Making the models of these Moranes turned out to be something of a lesson in history. Not so much about what happened in the past but how we work out what we reckon happened in the past and the stories we tell as a result. To me, models are a form of historical story telling and sometimes working out what that story is is more of a challenged then sticking pieces of plastic together.
This enquiry begins with an aeroplane that I knew almost nothing about and which you may not have know existed, until now. I’m one of those people who usually makes models because the subject looks interesting or because they fit into one of my current hobby-horses which is, of course, French aviation. So when Azmodels released kits of the Morane G and Morane H I had to have them. At the same time they released a kit of the Pfalz A1 which, I learned when I opened the box, was a licence build Morane H. (I discovered later that when the French Army ordered some Morane Hs they designated them as MoS.1 and, not knowing that at the time, I’ve got one of those too. Anyone wanting to make a model of a Morane H knows where to find me.)
The Morane G was a sports and racing aeroplane designed by Leon Morane and Raymond Saulnier, made almost entirely of a wooden frame covered with doped fabric. It’s little Gnome rotary engine delivered 60kW. The prototype first flew in 1912 and it was a success, taking part in many early air races and record setting flights. It was licence built in Germany, Britain, Russia and Sweden so when the war started in 1914 there were plenty of them around and many of them ended up in military service. When the French Army took over a delivery that had been destined for Turkey it found they had little military value and used them mainly for training. The Morane H was almost identical to the G except that it had a reduced wingspan. French built machines saw limited service during the opening stages of the war for reconnaissance work with pilots occasionally engaging the enemy with pistols and rifles, and a German copy built by Fokker became the basis for the Fokker Eindeker.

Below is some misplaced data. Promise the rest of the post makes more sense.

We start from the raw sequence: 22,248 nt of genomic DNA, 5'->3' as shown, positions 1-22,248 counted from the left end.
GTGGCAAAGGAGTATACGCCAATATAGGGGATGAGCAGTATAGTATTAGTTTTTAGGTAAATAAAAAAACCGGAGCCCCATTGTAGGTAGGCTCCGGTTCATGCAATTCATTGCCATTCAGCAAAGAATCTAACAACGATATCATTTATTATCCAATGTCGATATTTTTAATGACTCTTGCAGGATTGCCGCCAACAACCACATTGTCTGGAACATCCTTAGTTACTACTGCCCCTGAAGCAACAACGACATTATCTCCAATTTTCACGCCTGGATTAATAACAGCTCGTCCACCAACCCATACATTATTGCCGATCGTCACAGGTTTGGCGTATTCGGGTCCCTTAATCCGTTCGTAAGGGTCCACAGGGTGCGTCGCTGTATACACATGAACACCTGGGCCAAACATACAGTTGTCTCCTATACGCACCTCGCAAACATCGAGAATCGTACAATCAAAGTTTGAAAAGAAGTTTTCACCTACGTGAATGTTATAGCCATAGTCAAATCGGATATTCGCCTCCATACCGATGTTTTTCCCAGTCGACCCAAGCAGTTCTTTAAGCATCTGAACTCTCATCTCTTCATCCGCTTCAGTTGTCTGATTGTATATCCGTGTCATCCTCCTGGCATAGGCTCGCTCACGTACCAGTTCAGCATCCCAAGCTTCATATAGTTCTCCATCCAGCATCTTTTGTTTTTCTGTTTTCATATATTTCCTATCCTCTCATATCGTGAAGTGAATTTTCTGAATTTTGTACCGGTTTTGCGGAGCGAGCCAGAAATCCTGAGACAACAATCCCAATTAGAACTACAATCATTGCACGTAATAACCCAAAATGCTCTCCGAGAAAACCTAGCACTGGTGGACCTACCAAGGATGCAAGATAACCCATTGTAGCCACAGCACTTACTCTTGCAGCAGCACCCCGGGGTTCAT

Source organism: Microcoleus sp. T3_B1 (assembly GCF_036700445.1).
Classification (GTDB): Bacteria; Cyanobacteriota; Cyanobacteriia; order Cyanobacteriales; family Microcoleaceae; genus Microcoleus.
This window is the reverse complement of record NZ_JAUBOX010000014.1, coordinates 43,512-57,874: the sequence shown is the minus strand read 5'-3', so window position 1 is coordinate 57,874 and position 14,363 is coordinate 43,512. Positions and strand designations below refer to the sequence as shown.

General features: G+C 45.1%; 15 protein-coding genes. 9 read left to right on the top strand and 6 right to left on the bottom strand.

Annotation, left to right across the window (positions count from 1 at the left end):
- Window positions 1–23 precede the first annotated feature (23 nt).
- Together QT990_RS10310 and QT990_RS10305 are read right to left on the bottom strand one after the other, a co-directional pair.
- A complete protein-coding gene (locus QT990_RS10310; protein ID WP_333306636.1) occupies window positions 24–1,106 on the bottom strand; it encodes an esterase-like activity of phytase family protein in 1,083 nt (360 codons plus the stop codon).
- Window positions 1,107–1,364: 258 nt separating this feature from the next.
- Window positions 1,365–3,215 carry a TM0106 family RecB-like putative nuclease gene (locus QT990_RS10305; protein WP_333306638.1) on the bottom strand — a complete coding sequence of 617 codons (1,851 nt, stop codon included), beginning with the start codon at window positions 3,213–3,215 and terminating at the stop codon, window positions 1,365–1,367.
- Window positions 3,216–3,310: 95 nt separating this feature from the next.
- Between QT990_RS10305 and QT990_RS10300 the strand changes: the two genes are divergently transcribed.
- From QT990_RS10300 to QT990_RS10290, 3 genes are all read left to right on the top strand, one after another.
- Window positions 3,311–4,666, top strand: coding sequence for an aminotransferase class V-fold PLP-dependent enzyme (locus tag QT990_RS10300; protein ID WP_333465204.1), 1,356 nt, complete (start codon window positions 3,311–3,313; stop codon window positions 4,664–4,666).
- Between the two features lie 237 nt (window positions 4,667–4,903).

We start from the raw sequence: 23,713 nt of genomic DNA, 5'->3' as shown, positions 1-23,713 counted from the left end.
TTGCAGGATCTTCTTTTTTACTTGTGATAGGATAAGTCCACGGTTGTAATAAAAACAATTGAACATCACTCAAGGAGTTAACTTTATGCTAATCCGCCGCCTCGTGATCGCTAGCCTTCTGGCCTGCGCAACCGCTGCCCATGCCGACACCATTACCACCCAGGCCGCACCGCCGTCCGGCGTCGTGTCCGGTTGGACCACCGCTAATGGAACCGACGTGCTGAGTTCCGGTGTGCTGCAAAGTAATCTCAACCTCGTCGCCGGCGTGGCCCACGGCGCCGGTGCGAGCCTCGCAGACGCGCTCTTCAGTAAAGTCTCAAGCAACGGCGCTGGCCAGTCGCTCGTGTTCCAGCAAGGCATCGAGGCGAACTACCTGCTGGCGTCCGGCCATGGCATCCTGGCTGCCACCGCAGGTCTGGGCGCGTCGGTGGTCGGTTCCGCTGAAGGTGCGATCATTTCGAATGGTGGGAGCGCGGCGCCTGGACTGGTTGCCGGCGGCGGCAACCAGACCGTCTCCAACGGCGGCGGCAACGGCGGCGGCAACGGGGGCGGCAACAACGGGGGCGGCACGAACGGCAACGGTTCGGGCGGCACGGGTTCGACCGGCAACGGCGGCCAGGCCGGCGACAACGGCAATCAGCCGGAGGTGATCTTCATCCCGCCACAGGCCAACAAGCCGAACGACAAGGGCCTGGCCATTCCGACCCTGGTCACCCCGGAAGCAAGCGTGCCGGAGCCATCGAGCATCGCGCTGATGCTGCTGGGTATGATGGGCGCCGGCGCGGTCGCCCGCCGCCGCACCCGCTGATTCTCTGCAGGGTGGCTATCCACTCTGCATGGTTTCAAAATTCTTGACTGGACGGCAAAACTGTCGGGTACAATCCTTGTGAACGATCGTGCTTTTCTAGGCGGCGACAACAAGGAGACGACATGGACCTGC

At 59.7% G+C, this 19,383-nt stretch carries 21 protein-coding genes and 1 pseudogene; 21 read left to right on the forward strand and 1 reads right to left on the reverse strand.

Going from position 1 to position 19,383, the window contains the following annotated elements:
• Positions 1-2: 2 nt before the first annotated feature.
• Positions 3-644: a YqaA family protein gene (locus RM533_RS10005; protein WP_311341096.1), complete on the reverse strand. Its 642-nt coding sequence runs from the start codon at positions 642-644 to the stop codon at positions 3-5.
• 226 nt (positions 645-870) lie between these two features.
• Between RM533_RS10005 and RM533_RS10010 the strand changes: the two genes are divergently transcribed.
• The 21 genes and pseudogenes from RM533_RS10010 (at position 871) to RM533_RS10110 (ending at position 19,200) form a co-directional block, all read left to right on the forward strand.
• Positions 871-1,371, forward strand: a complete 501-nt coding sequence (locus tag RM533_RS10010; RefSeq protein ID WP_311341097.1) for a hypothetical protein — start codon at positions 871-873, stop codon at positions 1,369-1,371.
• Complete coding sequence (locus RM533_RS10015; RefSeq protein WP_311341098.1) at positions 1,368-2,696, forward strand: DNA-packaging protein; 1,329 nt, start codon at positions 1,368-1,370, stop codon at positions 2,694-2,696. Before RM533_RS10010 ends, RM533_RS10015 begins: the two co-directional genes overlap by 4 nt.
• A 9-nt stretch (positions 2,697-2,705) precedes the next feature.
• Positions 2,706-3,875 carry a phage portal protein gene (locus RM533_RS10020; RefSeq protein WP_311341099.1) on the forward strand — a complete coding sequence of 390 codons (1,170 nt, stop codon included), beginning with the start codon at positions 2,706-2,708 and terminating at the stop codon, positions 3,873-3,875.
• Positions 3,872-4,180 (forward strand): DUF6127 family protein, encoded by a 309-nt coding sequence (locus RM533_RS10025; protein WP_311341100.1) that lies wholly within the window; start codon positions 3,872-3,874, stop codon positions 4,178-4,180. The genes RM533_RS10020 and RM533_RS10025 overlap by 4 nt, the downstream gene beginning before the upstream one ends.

The Azmodels kit is a simple little affair and one sprue gives you everything you need. You need to look at the instructions fairly closely to work out which bits go on which version and the kit instructions are not the most helpful so think twice before discarding parts the sheet tells you are not required. The instructions are also somewhat vague about where the parts go so finding some photos of the Morane’s on the interweb would be useful. Be careful, however, because many of the photos are of restorations or replicas and not to be relied upon if you are a stickler for accuracy.
I made the Morane H Hydroplane first. Among the options are the one flown by the famous tennis player and aviator Roland Gaross in the first Schneider Trophy race in 1913. It did not win, there were engine problems and he was forced to withdraw from the race. The kit contains the same sprue as the other kits but also parts for the floats. It is like the models of all very early aeroplanes, very fragile, but at least it is a monoplane so it doesn’t have all the additional problems of trying to model early biplanes with their fragile interplane struts. The kit contains wings for the Morane G so you have to shorten them by the width of one former ridge, which is not difficult. The problem is that the attachment point for the wings to the fuselage is indicated only by a couple of little nubs on the end of the wings that fit into small indentations on the fuselage sides so you have to work out a way to locate the wings properly on the fuselage sides with those little nubs gone. The rest of the assembly is fairly fiddly but straight forward.